Zimbabwe. 2021. Website. www.loc.gov/item/guide-to-law-online/zimbabwe/. Article 187 of the Constitution regulates the circumstances in which a judge may be removed from office. Paragraph 1 provides that a judge may be removed from office only on the following grounds: (i) inability to perform his or her duties by reason of mental or physical incapacity; (ii) gross incompetence; or (iii) serious misconduct and may be revoked only in accordance with the provisions of Article 187. The procedure for the removal of a judge is described in paragraphs 2 to 9 of the Constitution. Clearly, if the President considers that the question of the dismissal of the Chief Justice, a judge or the Judicial Services Commission as such has been recommended, an investigating court must be established for this purpose. The Court shall consist of three members appointed by the President, (a) at least one of whom shall be a former judge of the Supreme Court or the Supreme Court of Zimbabwe; or detains or has exercised a judge in a court of unlimited jurisdiction in civil or criminal matters in a country whose common law is Romano-Dutch or English and English is officially recognized; (b) at least one shall be selected from a list of three legal practitioners of at least seven years of age nominated by the Law Society of Zimbabwe. One of the members must be appointed chair. The constituted court shall consider the question of the impeachment of the judge concerned, report to the President on its findings and recommend whether or not the judge should be removed.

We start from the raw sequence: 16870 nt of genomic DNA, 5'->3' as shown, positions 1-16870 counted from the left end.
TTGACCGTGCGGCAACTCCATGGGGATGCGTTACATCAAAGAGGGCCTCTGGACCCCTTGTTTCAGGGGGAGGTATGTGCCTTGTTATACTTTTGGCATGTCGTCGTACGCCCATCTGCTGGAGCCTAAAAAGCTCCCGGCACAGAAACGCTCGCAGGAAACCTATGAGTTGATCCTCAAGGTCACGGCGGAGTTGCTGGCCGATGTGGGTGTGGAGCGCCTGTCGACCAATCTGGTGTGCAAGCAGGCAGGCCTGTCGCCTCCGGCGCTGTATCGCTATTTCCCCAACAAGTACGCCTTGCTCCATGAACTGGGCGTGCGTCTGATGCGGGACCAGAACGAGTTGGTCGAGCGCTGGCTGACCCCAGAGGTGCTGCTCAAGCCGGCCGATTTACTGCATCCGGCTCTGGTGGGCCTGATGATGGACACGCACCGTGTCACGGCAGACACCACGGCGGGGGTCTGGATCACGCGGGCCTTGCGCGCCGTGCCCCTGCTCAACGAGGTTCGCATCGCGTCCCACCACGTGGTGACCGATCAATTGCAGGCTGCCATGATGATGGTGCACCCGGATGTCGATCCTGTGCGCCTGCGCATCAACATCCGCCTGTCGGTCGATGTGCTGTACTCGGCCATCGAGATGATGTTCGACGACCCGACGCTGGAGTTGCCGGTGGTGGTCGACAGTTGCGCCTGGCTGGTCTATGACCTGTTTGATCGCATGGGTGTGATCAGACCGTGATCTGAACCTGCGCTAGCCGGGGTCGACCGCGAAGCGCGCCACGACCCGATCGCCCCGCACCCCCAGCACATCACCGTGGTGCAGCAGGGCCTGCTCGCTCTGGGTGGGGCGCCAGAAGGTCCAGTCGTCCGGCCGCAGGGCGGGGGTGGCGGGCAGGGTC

The President shall act in accordance with the recommendations of the Court of Justice. The Administrative Court is a multi-purpose specialized court that deals with a number of issues assigned to it by various legal acts. It is established in accordance with the Administrative Courts Act (Cap. 7:01) and consists of a President of the Courts (who is either a former judge of the Supreme Court or Supreme Court, a person eligible for appointment as such, or a person who has been a judge for at least seven years) and assessors. It simply means that Zimbabwe is not bound by the International unless the law is incorporated by Parliament into Zimbabwe`s local statutes. The mere signature of a treaty or convention is not sufficient to give binding effect to that agreement or treaty in Zimbabwe. This is the current dilemma in Zimbabwe. The government refuses to be bound by international laws, protocols, conventions or treaties because they are not part of our laws. This has led to headaches and difficulties for lawyers trying to plead their case on the basis of international treaties and conventions or protocols, although Zimbabwe may be a party to and signatory to these treaties and signatories. It is easy for the judiciary to close such cases on the basis of section 111B. Since, subject to the provisions of this Constitution, persons in Zimbabwe enjoy the fundamental rights and freedoms of the persons referred to in this Chapter and it is the duty of everyone to respect and respect the Constitution and the laws of Zimbabwe, the provisions of this Chapter shall apply for the purpose of protecting those rights and freedoms, Subject to limitations to such protection: the restrictions contained herein to ensure that the exercise by an individual of these rights and freedoms does not adversely affect the public interest or the rights and freedoms of others. The application of international law in Zimbabwe is governed by Articles 326 and 327 of the Constitution.